Watchman Left Atrial Appendage Closure

Dr. Szto is the only cardiologist qualified to perform this procedure in the Mornington Peninsula area.

Introductionatrial-fibrillation

Patients who experience an irregular heart rhythm called atrial fibrillation run a higher risk of developing a stroke. During atrial fibrillation, the top chambers of the heart (called atrium, or atria for the two chambers) do not pump in synchrony with the bottom chambers (called the ventricles). As a result, blood may pool in the atria, particularly in an appendage called the left atrial appendage. If this clot dislodges and travels elsewhere, especially the brain, this clot will prevent circulation to that area of the brain, resulting in a stroke. Alternatively the clot may travel down to the leg, resulting in acute (painful) ischaemia (lack of blood supply), sometimes resulting in gangrene if not attended to immediately. Rarely the clot may even go to the blood vessels supplying the bowels, resulting in death of tissue and significant morbidity.

Patients are at higher risk of developing a clot if they have one or more of the following features: Age over 65 (for women) or 75 (men), Female gender, diabetes, high blood pressure, prior transient ischaemic attack (TIA), congestive heart failure, and vascular disease. atrial_fib_stroke

In patients who are at risk of stroke, anticoagulation with blood thinners are recommended. Before late 2013, there was only one choice – warfarin. Since late 2013, three other blood thinners have been approved for use and reimbursed by the government. These are dabigatran (Pradaxa), rivaroxaban (Xarelto), and apixaban (Eliquis). Anticoagulants are effective in reducing the risk of stroke in patients with atrial fibrillation.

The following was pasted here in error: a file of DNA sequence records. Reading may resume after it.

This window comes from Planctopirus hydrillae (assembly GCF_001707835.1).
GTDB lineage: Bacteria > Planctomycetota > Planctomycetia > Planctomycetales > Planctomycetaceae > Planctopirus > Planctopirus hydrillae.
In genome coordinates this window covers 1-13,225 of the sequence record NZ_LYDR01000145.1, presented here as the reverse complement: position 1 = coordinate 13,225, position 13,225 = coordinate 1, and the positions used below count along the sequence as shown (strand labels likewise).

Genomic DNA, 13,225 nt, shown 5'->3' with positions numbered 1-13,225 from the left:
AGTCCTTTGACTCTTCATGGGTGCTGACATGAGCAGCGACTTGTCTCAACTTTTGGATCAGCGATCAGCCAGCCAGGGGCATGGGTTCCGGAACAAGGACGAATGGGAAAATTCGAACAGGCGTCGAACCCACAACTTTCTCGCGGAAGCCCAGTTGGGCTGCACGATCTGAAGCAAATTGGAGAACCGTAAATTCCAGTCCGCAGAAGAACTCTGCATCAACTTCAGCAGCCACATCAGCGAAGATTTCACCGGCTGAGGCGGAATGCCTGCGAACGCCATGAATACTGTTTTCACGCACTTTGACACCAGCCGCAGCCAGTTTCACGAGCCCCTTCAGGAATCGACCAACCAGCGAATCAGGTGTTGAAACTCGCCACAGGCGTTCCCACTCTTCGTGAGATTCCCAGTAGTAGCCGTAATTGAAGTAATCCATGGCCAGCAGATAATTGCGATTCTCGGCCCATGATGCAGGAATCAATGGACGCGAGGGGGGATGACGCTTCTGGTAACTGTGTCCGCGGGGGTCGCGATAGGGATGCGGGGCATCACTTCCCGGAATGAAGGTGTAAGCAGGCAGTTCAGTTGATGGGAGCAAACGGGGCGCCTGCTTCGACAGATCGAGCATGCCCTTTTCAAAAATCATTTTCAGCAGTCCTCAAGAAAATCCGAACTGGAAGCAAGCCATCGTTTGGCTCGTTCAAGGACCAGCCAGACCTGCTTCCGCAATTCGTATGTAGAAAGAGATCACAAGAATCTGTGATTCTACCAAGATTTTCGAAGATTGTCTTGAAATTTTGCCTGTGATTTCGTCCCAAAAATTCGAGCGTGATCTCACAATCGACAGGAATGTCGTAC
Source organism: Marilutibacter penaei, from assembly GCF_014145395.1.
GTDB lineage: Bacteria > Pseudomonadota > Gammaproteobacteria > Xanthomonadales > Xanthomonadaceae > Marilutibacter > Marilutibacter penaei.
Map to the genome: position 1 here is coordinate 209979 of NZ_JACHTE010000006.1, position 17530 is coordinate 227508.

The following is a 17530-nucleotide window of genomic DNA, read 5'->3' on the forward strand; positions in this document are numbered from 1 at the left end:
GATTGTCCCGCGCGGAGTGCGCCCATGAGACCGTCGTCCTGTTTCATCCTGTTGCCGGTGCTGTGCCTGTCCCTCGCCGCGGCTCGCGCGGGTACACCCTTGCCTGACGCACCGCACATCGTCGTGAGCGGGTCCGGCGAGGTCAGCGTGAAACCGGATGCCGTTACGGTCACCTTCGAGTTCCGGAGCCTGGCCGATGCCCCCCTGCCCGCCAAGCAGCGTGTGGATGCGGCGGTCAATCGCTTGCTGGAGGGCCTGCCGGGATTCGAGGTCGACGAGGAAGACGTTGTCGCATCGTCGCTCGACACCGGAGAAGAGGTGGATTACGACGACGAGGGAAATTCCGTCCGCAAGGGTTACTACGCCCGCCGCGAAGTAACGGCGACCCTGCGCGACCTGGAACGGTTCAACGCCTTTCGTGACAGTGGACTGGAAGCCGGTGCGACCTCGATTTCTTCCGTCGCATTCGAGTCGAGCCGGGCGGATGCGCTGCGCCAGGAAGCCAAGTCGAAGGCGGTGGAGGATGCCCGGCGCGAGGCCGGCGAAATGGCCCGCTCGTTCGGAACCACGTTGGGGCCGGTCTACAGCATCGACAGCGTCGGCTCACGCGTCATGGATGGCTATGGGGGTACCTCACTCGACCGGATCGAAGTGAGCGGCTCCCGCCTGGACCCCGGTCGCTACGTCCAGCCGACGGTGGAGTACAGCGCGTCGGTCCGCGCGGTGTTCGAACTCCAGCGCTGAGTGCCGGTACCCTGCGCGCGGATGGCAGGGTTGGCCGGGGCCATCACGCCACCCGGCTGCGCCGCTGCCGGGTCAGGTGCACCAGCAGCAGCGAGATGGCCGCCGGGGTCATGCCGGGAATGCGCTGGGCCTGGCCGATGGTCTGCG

Blood thinners can also increase the risk of bleeding, and in these patients, taking the medication may cause significant harm – such as cerebral haemorrhage, bowel or bladder bleeding. Frail elderly patients may be at risk of falls, hence may not be prescribed these blood thinners.

 

 

An alternative to blood thinners is to ligate/close the left atrial appendage, since this appendage is responsible for 90% of clots forming in the heart. Ligation can be achieved either through surgery (during open heart surgery for bypass or valve replacement) or percutaneously (keyhole). This latter method involves the advancement of an umbrella-like device from the groin vein to the mouth or opening of the left atrial Watchman deviceappendage, therefore sealing it and preventing the formation of blood clots that could travel (embolise). The procedure is performed under general anaesthetic and typically takes about 1 hour. Before the procedure, the patient is evaluated for suitability of the procedure using transoesophageal echo (TOE) and/or cardiac CT scan. The patient may also need to have a follow-up TOE 6 weeks later to check that placement of the device is satisfactory.

Watchman

 

 

 

 

 

Device covered up by thin layer of skin weeks after insertion.

Device covered up by thin layer of skin weeks after insertion.

 


Procedure

The link to the procedure to implant a left atrial appendage is found here. The procedure is performed in the catheter laboratory at Peninsula Private Hospital by Dr. Szto, with an anaesthetist and a transoesophageal echocardiographer specialist doctor. The procedure lasts about 1 hour and an overnight stay is typical.

A youtube video of the procedure is found below: